Transformation of U.S. 1 under way

Changes in the corridor range from tree planting and new signs to multimillion-dollar developments

November 04, 2005|BY A SUN REPORTER

If one drives U.S. 1 today, it looks like it did yesterday. That is to say that the historic road cutting through Howard County isn't so celebrated anymore.

So why is Dace Blaumanis smiling?

As manager of the county's U.S. 1 revitalization efforts, one would forgive Blaumanis if she conceded defeat in what charitably can only be considered a formidable challenge.

And while she acknowledges the difficulty of revamping the 13-mile-long corridor, much of it neglected for years and widely regarded as an eyesore, Blaumanis also knows what's happening - even though most of it is not visible.

"There are a lot of things going on," she says. "I [recently] was looking back at what has been achieved, and I think a substantial amount of work has been done."

She is correct.

From the subtle, such as planting a grove of cherry trees, to the extreme, such as multimillion-dollar developments, the transformation of U.S. 1 has begun.

"The importance of it comes from the question, `Where do you grow from here?' " says Richard W. Story, chief executive officer of the Economic Development Authority. "And the answer is: Route 1."

Declining space suitable for commercial and residential development elsewhere in the county, Story says, guarantees a vibrant future for the U.S. 1 corridor.

"It will be the site of the inevitable growth that we want and that will occur," he says. "Route 1 will become the last frontier."

That evolution will be slow, and Blaumanis counsels patience. But there has been measurable progress.

That has been helped by the creation of zoning districts to foster residential, retail and commercial redevelopment.

Perhaps the most important of them is the Corridor Activity Center, or CAC.

"That is particularly active in part because they allow residential uses," Blaumanis says. "People are interested in proceeding with developing residential."

More than 1,000 apartment units have been proposed along the corridor and are in various stages of review by the county as part of the zoning and permits processes.

Those developments include:

North Laurel Hill Street complex, which would include 80 apartments and almost 15,000 square feet of commercial space.

Deep Run Crossing, which is planned for 77,000 square feet of commercial space and 318 apartment units.

Elkridge Crossing, at the former drive-in theater, and which proposes 362 apartments and more than 122,000 square feet for commercial use.

Elkridge Town Center, which plans 186 apartment units.

And last week, the owner of Beechcrest Mobile Home Estates revealed plans for 81 apartments.

Several proposed developments have been stalled by a legal challenge to the county's zoning process last year, commonly referred to as Comp Lite.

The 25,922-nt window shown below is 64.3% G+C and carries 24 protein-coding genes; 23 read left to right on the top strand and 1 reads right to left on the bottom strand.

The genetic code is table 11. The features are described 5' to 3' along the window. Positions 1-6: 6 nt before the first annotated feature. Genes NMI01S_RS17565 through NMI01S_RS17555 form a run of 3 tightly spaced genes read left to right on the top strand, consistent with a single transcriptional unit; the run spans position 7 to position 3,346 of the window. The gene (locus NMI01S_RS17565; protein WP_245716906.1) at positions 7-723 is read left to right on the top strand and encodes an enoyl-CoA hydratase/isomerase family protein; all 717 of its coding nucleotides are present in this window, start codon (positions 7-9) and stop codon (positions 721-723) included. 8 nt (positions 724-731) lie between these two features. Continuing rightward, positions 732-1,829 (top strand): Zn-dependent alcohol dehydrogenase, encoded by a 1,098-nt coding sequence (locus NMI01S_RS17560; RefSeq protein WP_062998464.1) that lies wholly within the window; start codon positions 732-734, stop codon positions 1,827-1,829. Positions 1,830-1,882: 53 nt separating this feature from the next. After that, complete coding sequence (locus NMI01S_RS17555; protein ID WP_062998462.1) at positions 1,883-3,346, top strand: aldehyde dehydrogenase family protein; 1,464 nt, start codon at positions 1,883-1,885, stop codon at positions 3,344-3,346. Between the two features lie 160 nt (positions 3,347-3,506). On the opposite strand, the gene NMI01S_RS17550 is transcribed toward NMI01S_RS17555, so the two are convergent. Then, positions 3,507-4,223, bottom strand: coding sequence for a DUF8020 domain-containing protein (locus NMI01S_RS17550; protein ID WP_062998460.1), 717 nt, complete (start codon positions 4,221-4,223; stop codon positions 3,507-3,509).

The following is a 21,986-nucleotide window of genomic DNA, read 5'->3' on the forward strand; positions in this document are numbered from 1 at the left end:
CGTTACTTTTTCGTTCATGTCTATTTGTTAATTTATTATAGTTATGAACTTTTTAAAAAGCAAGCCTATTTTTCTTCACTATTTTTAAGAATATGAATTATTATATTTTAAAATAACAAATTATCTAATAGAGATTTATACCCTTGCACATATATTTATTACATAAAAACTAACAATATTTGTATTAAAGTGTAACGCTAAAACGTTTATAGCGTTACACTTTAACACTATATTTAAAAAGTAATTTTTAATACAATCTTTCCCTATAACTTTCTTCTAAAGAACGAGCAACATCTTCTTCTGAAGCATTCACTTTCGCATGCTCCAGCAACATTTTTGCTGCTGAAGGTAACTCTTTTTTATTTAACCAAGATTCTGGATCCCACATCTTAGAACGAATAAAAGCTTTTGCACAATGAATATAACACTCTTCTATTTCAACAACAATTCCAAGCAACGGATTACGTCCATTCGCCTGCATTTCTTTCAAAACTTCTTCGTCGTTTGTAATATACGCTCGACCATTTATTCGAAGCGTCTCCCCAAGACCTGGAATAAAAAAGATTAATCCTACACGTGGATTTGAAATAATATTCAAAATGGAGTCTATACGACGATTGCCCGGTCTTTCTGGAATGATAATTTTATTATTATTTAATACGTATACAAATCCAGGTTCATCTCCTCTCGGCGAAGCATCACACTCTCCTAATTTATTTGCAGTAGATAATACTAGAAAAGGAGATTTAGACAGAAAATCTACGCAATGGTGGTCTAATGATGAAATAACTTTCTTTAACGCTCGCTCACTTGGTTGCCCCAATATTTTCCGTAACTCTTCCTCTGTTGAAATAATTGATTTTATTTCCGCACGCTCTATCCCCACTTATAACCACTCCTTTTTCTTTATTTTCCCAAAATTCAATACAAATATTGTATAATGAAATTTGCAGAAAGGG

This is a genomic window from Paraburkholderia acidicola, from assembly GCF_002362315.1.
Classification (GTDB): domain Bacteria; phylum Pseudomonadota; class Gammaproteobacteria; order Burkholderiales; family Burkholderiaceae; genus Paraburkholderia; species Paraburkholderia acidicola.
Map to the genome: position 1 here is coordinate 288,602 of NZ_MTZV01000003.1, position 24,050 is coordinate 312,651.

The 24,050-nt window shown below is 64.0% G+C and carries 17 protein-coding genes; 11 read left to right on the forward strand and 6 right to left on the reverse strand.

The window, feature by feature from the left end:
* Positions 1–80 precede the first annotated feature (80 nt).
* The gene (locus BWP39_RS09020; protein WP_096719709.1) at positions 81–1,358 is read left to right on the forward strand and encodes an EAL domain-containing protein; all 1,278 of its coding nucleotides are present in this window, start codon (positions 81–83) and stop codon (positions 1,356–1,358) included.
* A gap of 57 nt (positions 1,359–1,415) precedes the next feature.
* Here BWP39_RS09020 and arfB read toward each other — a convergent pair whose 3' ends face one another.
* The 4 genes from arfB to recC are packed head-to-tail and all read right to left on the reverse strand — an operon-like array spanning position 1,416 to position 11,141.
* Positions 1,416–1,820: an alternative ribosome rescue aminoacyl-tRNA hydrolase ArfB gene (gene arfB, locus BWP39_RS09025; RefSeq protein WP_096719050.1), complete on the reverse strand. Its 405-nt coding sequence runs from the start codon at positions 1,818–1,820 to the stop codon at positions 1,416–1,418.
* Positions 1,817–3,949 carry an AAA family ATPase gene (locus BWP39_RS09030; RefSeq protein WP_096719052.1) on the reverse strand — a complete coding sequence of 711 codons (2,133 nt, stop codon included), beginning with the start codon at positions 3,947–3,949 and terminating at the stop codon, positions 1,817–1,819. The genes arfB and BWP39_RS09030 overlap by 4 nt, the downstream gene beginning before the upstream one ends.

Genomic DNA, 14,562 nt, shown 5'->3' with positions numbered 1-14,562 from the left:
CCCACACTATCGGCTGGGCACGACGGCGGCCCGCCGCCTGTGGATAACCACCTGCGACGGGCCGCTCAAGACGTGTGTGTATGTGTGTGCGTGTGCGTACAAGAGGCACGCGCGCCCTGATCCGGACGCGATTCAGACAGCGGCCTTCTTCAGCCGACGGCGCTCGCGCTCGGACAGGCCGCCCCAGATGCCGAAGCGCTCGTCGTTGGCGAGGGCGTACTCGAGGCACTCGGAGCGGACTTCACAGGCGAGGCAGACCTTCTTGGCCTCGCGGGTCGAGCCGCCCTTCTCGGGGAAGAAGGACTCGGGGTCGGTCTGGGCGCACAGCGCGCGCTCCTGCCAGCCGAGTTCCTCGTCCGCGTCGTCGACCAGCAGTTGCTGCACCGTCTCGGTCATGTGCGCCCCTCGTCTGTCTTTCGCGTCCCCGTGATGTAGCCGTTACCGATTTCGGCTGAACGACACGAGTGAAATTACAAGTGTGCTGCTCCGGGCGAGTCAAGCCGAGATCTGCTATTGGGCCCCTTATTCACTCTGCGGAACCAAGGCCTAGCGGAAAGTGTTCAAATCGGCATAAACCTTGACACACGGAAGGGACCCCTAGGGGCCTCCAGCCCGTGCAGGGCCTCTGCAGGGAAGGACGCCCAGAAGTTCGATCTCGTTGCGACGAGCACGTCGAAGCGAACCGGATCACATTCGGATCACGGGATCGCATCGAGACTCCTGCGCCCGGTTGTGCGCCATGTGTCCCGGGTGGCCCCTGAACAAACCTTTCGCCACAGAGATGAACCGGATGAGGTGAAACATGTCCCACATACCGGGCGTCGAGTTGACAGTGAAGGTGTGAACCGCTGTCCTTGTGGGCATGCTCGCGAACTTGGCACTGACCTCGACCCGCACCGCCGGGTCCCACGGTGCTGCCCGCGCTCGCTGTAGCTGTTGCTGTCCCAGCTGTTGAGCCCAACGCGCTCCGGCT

A citizens group has placed a referendum on next year's ballot that, if approved, would nullify the County Council's approval of the zoning changes.

High-profile projects

Two high-profile projects along the corridor, though, are progressing well.

The first is the overhaul of the former Eastgate Shopping Center in Jessup.

Atlantic Realty Cos. is spending $9 million to convert the property into 60 commercial condominiums for sale or lease. Tenants will include conventional and specialty retailers, wholesalers and service companies.

The development, renamed the Columbia East Marketplace, is scheduled to open this year.

The second is the multimillion-dollar expansion by Dreyer's Grand Ice Cream manufacturing and distribution plant, which is expected to be completed next year.

But, Blaumanis says, there's more to the U.S. 1 revitalization.

Five banks have promised to make millions of dollars in below-market rate loans to aide redevelopment along the corridor.

That program is similar to the one that helps finance improvements along U.S. 40 in Ellicott City.

There are more modest efforts which, Blaumanis says, are nonetheless vital to the overall success of revitalizing the corridor.

Three lighted "gateway" signs - mirroring the one at the entrance of North Laurel - have been installed.

And groundbreaking ceremonies were held in June for the 88-acre High Ridge Park.

"Those people are ecstatic that this park is coming along," Blaumanis says. "They've been waiting for something like this for quite a while. ... I'm confident that they will have a fine product at the end."

There are discussions about building a branch library at the park, although no decision has been made.

Street beautification and pedestrian safety are also important components to the revitalization program.

And two long-range state studies are examining land uses and their effects on transportation needs and infrastructure.

The Horizon Foundation also has stepped in to help provide services to the needy, particularly the youth.

"The needs are acute," especially in the southeast region of the corridor, Blaumanis says. "The population generally has a lower income level than perhaps the county, so there are more issues that come up for the families. Plus, there was a dearth of service providers right in that area."

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